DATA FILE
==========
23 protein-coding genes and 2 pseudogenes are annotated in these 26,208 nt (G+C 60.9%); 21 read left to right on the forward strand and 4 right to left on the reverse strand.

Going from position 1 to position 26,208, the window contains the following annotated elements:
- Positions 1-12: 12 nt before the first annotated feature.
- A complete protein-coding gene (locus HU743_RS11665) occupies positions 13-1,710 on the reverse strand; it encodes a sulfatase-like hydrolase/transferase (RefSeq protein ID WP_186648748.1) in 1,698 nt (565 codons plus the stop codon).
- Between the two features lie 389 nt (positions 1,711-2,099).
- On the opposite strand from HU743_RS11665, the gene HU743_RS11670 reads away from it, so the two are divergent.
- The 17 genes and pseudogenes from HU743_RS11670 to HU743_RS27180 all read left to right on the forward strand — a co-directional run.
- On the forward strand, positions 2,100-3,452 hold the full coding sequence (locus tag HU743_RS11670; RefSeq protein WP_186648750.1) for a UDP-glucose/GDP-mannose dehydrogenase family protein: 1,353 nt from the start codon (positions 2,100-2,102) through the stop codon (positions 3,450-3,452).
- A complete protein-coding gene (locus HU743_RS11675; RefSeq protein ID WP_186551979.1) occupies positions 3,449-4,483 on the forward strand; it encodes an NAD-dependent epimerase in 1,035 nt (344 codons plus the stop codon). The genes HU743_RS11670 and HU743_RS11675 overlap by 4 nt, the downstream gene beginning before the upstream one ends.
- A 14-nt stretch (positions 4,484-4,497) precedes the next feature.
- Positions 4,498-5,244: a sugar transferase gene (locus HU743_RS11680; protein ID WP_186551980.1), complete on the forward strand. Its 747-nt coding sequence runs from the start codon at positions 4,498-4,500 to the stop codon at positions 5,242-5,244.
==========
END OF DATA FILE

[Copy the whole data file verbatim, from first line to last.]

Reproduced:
23 protein-coding genes and 2 pseudogenes are annotated in these 26,208 nt (G+C 60.9%); 21 read left to right on the forward strand and 4 right to left on the reverse strand.

Going from position 1 to position 26,208, the window contains the following annotated elements:
- Positions 1-12: 12 nt before the first annotated feature.
- A complete protein-coding gene (locus HU743_RS11665) occupies positions 13-1,710 on the reverse strand; it encodes a sulfatase-like hydrolase/transferase (RefSeq protein ID WP_186648748.1) in 1,698 nt (565 codons plus the stop codon).
- Between the two features lie 389 nt (positions 1,711-2,099).
- On the opposite strand from HU743_RS11665, the gene HU743_RS11670 reads away from it, so the two are divergent.
- The 17 genes and pseudogenes from HU743_RS11670 to HU743_RS27180 all read left to right on the forward strand — a co-directional run.
- On the forward strand, positions 2,100-3,452 hold the full coding sequence (locus tag HU743_RS11670; RefSeq protein WP_186648750.1) for a UDP-glucose/GDP-mannose dehydrogenase family protein: 1,353 nt from the start codon (positions 2,100-2,102) through the stop codon (positions 3,450-3,452).
- A complete protein-coding gene (locus HU743_RS11675; RefSeq protein ID WP_186551979.1) occupies positions 3,449-4,483 on the forward strand; it encodes an NAD-dependent epimerase in 1,035 nt (344 codons plus the stop codon). The genes HU743_RS11670 and HU743_RS11675 overlap by 4 nt, the downstream gene beginning before the upstream one ends.
- A 14-nt stretch (positions 4,484-4,497) precedes the next feature.
- Positions 4,498-5,244: a sugar transferase gene (locus HU743_RS11680; protein ID WP_186551980.1), complete on the forward strand. Its 747-nt coding sequence runs from the start codon at positions 4,498-4,500 to the stop codon at positions 5,242-5,244.